Judge: Train Companies Must Prepare for Oil Spills
Railroad companies soon won't be able to carry oil in California unless they have a safety plan - and put aside lots of money to cover any future spills. That's because a federal judge in San Francisco dismissed an industry lawsuit last week against California's new railroad safety law.
Patti Goldman, managing attorney for Earthjustice, said the precautions required are common sense.
"All other industries, like the tankers that carry the oil, the refiners, the pipelines, all of them prepare these oil-spill response plans," she aaid. "It's time for the railroads to do the same."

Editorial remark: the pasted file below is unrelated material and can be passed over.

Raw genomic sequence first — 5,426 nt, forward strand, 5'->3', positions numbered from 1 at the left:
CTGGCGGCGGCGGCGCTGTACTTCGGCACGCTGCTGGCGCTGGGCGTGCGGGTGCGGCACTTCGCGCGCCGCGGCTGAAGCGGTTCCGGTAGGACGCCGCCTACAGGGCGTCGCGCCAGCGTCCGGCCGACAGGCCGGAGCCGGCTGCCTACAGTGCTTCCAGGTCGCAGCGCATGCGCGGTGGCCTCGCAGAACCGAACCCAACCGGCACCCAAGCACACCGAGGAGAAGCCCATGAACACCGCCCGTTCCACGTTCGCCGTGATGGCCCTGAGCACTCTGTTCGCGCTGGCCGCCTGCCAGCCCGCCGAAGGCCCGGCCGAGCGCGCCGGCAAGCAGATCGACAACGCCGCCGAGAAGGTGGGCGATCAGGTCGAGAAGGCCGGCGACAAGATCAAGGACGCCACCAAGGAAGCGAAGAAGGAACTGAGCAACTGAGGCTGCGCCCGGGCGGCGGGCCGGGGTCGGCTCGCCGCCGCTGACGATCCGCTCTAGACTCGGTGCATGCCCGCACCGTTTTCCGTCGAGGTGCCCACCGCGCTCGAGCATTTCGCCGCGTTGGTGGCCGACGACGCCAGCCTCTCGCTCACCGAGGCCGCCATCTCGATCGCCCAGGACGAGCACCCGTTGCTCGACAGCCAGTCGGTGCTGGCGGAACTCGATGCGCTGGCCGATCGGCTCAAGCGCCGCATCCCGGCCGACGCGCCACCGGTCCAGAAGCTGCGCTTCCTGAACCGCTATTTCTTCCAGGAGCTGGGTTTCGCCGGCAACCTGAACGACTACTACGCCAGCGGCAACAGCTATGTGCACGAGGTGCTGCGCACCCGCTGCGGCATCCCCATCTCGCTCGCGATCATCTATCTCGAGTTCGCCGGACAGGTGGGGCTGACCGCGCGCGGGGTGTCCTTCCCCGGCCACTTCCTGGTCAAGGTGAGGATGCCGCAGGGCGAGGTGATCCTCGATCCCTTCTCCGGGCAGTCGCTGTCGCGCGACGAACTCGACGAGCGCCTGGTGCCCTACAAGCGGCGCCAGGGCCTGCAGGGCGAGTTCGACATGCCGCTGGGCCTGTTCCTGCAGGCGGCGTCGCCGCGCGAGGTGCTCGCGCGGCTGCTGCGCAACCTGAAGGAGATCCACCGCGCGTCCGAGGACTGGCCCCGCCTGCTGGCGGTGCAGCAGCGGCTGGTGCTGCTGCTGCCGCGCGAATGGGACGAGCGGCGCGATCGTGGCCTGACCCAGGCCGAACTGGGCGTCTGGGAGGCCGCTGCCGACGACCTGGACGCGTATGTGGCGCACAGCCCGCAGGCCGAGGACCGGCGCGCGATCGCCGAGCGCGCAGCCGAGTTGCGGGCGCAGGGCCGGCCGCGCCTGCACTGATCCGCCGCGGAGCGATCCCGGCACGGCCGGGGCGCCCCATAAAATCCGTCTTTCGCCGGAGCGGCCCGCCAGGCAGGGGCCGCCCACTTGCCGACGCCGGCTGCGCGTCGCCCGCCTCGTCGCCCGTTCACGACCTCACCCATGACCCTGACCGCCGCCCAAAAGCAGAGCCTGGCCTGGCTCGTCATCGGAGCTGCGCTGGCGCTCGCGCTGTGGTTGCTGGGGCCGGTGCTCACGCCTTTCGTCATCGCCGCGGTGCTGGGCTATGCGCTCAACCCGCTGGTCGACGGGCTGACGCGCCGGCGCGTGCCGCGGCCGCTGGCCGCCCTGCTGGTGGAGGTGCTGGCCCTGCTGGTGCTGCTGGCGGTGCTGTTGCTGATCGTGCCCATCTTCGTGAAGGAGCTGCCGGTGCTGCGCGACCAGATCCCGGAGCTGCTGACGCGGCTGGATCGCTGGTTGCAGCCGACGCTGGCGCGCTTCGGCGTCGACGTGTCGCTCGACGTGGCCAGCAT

Railroad companies had argued that federal law pre-empts states' regulation of the railroads.
Goldman said the companies now will have more incentive to get the training, equipment and communications systems in place to prevent the worst-case scenario.
"They improve their practices. They can't get financial assurances if they're being really risky," she said. "And they figure out how to handle the oil better so that they won't have a spill."
California's railroad safety law will go into effect once regulations are finalized.